Our preacher this year at the Rhode Island Episcopal Diocesan Chrism Mass was the Rev. Elizabeth Nestor, MD, MDiv, FACEP – an Episcopal priest of this diocese and an Emergency Room doctor who served courageously through the recent Pandemic.
Her sermon was a moving reminder of how God uses the broken bits of the World to do things no one would have expected.
In a particularly moving passage of the sermon she talked about what she witnessed of the Church and compared that to what she experienced in the medical field at the same time:
But I think that as medicine has increasingly fallen apart
the church has kept on doing what it needs to do,
through that first Zoom Easter, touchless services
always blessings, outdoor communions, walk-around-the-churchyard counseling, Zoom Convention,
and lonely lonely funerals – –
I think clergy kept up the healing
when the doctors, didn’t, really. And I thank you. It was important.
You kept on showing up:
you were gowned at bedsides with the armor of righteousness and home-made masks zooming into homes, providing connection in uncertain and dangerous times providing care in those constrained moments
drawing meaning out of fear and death and anger,
helping us all look towards wholeness: so necessary,
and so life-saving.
You have a right to be exhausted,
with all this holding-things-together that you did, and continue to do, and I think, while doctors and people may be fed up with what ‘health care’ has become under a for-profit model,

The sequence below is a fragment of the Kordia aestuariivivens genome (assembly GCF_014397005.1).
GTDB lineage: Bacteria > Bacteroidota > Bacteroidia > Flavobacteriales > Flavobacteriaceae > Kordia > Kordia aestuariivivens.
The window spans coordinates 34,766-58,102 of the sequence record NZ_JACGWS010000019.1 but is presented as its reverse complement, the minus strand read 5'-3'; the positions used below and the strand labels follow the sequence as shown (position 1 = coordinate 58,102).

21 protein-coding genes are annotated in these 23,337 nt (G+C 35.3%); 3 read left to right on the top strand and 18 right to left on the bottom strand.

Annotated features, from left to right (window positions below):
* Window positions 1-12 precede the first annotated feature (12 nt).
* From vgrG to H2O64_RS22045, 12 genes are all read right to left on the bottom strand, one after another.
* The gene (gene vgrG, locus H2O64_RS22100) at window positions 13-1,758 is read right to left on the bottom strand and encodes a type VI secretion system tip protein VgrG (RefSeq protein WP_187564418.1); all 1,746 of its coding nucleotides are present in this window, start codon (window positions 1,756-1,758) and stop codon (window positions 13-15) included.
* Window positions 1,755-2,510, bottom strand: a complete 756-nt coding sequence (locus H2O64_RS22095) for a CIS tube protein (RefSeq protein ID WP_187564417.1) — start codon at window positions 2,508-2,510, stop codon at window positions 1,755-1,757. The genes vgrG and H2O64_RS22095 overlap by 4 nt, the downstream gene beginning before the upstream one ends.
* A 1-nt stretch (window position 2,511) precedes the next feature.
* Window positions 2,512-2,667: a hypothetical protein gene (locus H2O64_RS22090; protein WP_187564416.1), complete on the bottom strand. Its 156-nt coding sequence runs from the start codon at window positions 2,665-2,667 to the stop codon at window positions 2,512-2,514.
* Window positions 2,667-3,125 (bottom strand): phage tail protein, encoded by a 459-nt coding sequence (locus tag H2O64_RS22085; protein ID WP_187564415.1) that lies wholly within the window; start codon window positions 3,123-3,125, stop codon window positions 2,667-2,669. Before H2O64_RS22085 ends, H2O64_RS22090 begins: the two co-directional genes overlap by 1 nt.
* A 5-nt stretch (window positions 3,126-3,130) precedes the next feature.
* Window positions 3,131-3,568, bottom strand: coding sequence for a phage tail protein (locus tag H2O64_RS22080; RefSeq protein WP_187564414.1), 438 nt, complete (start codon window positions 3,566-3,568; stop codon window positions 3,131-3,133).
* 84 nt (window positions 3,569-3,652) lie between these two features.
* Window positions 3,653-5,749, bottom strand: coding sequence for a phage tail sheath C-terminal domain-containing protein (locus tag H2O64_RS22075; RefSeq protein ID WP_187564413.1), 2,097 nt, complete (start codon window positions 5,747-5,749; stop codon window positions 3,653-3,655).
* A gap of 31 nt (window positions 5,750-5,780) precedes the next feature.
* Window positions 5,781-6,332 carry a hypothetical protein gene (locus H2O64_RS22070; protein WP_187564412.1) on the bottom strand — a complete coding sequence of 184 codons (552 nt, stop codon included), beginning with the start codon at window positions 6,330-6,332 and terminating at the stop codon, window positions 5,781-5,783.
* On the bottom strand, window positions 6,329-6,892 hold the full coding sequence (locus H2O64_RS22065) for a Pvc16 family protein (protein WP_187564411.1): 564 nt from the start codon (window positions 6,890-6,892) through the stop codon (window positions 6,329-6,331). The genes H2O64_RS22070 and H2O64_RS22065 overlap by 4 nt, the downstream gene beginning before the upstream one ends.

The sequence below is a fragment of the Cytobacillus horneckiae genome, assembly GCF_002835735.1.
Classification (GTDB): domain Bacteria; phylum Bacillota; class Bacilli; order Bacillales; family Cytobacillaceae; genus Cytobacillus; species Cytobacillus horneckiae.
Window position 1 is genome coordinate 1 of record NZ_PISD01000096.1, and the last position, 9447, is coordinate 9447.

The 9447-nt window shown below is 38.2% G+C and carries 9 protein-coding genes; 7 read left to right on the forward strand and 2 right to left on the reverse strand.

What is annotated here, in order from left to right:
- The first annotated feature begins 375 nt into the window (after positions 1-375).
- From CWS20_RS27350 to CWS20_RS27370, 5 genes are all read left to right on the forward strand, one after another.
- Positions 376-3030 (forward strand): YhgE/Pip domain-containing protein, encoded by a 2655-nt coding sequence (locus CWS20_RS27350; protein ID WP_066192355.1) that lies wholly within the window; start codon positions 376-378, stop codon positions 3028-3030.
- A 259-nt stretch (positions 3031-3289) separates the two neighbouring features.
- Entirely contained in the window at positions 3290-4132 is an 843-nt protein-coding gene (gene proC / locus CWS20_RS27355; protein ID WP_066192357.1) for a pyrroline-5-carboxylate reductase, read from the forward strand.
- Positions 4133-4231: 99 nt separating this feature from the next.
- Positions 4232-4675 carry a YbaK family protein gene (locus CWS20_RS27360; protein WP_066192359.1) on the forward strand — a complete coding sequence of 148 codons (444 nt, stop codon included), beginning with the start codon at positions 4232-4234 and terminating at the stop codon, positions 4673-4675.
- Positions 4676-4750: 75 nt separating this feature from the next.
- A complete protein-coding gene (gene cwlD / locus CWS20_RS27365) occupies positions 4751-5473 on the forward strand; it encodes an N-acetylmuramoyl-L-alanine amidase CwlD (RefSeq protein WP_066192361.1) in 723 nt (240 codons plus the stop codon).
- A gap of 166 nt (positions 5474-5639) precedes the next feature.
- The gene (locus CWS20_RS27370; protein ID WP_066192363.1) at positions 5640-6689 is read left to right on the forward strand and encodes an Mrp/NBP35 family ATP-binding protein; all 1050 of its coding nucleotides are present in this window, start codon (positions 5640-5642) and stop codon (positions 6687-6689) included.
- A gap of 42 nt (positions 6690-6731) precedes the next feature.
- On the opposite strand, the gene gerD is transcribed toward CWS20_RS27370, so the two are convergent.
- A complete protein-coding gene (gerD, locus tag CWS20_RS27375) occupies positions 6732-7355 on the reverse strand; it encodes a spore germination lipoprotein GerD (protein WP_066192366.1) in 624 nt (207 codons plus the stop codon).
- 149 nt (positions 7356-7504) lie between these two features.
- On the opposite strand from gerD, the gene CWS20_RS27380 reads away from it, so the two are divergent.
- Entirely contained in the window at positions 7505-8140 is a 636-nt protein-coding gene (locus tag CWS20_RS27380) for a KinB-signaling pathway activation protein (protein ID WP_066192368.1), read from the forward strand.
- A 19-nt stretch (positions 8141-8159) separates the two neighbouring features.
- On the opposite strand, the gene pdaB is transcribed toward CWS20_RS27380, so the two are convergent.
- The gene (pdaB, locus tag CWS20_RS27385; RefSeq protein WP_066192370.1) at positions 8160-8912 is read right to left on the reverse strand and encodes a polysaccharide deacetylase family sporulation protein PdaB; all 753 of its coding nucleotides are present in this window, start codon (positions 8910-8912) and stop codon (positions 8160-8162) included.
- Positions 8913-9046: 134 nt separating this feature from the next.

people see now that the church keeps going.
The church didn’t freeze in place – it didn’t atrophy or go away –
you adapted and found a way to keep preaching
Jesus’ unlikely message of hope and faithfulness:
to sit in the midst of the tax collectors and the sinners that we all are
and to say: yes there will be separation there will be death
but there will be resurrection from the dead, as well.
I think it is the Church’s moment, really.
And when fear of the other, when violence and anger and grievance
fill our airways and fill hearts
the church is here: we meet here to preach community and continuity and healing and mercy and resilience, and, resurrection.
I’m working on reformatting the whole sermon for publication, but the part about us all showing up in our new pandemic vestments, hospital gowns and home made masks at the bedsides of the sick and dying brought me to tears and will be in my prayers this Triduum in particular.